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The Effort Behind Building a Landscape That Works for America

by ODPHP October 17, 2011

This blog post has been contributed by Rails-to-Trails Conservancy

To health professionals, planners and transportation experts, active transportation (i.e. walking and biking as an alternative to car travel) is a no-brainer. Communities that facilitate non-motorized modes as safe and convenient options for getting from A to B simply function better. They have less pollution, their population is healthier, downtown business areas are more vibrant, and real estate values are stronger as their neighborhoods reflect what more Americans are demanding of their environments these days - diversity of transportation choices.

Not only that, but these facilities make economic sense too. A mile of paved trail can cost the same as just a few yards of urban four-lane road, not to mention the associated savings of non-motorized transportation stemming from reduced oil consumption and spending on reactive health care. This is why building environments that encourage walking and bicycling is a key part of the National Physical Activity Plan, and a major component of its strategies.

Unfortunately, despite the overwhelming support of the public health community, local planners and officials, businesspeople and residents, there are still some political and financial barriers to building these kinds of environments. For example, the Transportation Enhancements (TE) program was recently an agenda item during government budget planning. TE is the nation's largest funding source for trails, walking and bicycling. Working with numerous partners, Rails-to-Trails Conservancy (RTC) led an effort to ensure our elected leaders knew how important walking and biking options were to their constituents. In the end, vital active transportation programs like TE were preserved intact.

RTC knows it is important to secure adequate funding for active transportation into the future. So, what we know to be a public health issue - the effort to increase physical activity in our everyday lives - is also an effort of political will.

In an era of fiscal constraint, presenting economic benefits could have the most weight when discussing the issue with policymakers. With walking and biking, it is an easy argument to make.

Biking and walking infrastructure account for less than two percent of the entire federal surface transportation budget, yet account for 12 percent of all trips taken in America. And trail construction projects have been shown to create more jobs, and more local jobs, for every $1 spent, than road construction. This is both smart financial investment and good health policy.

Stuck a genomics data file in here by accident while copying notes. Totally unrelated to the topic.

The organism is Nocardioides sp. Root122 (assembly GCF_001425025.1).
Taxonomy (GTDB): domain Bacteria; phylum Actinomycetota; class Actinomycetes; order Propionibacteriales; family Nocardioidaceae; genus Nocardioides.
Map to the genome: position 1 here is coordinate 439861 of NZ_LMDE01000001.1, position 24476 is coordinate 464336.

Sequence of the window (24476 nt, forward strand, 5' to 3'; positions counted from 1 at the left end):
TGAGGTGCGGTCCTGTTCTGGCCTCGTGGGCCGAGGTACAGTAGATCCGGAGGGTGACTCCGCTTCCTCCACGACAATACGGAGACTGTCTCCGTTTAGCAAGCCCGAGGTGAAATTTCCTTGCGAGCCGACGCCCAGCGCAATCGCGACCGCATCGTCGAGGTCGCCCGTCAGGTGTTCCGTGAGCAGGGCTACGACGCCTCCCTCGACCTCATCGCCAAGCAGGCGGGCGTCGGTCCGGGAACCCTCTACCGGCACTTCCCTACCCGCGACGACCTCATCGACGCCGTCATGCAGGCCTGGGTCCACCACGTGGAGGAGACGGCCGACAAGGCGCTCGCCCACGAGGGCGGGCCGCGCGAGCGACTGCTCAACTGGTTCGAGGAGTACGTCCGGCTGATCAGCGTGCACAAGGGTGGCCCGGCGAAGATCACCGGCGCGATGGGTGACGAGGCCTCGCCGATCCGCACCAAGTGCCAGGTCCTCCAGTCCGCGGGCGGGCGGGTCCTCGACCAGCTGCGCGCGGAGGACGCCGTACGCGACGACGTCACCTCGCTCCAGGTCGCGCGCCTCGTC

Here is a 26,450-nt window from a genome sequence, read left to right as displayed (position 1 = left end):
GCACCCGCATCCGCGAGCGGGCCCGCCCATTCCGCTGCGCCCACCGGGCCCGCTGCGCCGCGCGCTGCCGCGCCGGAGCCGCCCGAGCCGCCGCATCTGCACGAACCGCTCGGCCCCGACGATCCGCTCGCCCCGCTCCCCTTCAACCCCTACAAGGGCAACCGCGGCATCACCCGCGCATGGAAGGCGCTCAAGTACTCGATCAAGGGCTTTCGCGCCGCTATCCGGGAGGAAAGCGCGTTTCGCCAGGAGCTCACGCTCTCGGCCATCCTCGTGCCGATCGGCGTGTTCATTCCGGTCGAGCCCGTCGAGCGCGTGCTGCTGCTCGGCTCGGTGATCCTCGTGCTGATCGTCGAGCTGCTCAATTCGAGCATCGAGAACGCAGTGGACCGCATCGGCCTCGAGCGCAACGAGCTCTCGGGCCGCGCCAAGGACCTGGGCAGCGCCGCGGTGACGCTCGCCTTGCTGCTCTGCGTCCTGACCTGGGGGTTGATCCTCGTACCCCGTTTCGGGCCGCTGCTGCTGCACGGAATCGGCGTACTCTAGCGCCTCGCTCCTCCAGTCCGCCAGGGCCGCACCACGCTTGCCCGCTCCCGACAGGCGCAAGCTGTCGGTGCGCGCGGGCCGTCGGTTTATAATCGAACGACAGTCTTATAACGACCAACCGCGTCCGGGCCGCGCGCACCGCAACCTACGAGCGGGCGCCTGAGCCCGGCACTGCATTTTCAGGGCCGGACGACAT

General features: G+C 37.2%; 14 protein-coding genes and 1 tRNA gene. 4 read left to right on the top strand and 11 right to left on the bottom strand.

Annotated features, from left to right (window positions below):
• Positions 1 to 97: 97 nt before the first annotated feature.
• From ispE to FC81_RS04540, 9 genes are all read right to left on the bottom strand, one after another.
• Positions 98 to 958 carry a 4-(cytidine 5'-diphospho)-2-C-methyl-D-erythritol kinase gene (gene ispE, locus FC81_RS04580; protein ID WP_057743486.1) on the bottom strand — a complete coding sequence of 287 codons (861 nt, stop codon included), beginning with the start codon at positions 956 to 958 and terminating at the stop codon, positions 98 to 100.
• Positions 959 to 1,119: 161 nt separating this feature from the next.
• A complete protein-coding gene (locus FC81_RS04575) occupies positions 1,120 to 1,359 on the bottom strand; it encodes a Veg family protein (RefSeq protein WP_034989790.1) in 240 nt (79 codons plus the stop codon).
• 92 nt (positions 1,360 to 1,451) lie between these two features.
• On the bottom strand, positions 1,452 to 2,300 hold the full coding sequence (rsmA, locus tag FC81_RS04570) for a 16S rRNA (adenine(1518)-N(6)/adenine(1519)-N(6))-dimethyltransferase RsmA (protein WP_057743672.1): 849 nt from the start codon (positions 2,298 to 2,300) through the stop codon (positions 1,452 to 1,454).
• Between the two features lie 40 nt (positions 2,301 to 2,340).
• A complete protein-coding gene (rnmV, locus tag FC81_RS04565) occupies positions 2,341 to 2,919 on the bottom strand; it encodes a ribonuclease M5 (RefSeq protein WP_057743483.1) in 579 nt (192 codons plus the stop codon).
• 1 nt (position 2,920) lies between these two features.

The voice of the health community, which understands so clearly that investing in walking and biking could translate into a significant reduction in our health care expenditure, adds yet another dimension to a case that is already hard to dismiss.

The great work being done through the National Physical Activity Plan will only be realized as health gains if we are able to maintain funding and support for facilities that encourage biking, walking, and active ways of getting around.

How will you encourage the funding of facilities that promote active transportation?


Pictured: Community trails like the Hudson River Greenway (top image) in New York and the Ojai Valley Trail in California are crucial in providing transportation options for residents that incorporate health and fitness into their daily lives.

Want to know more about how RTC is working to build a better landscape for walking and biking? Contact Kartik Sribarra at kartik@railstotrails.org.


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Barriers | National Plan | Policy

Comments

10/26/2011 11:12:43 AM #

It is important that humans now know the need for physical activities in their lives. Although, driving a car is faster, the walking and bicycle riding are more healthy the sitting in a car. It makes sense that the government wants us to walk and ride bikes because if we didn't do physical exercises the world would have a rapid increase of obesity.

Ethan04 United States |

11/6/2011 3:38:10 PM #

Thank you for this post and I agree with it 100%.  I am a big supporter of rail to trail initiatives.  I'm from the Indianapolis area; in the city, the Monon trail has been one of the most successful rail-to-trail programs in the country and has turned a dilapidated, unused rail line into a successful bike/walking trail utilized and loved by thousands of people a year.  In Plainfield, IN, the town has successfully implemented a greenways program using the rail-to-trail model.  In both cases, the creation of rail-to-trail programs have been beneficial economically.  Not only do these trails improve public health at a relatively low cost, they also  improve a property values around the trails and people enjoy living close to recreation.  Finally, the trails bring a sense of civic pride that is immeasurable.  It's important to take these things into consideration when we are taking austerity measures; cutting funding for rail-to-trail programs might benefit our bottom line (albeit very slightly), but will have a great negative impact on communities across the country.

rmc46123 United States |

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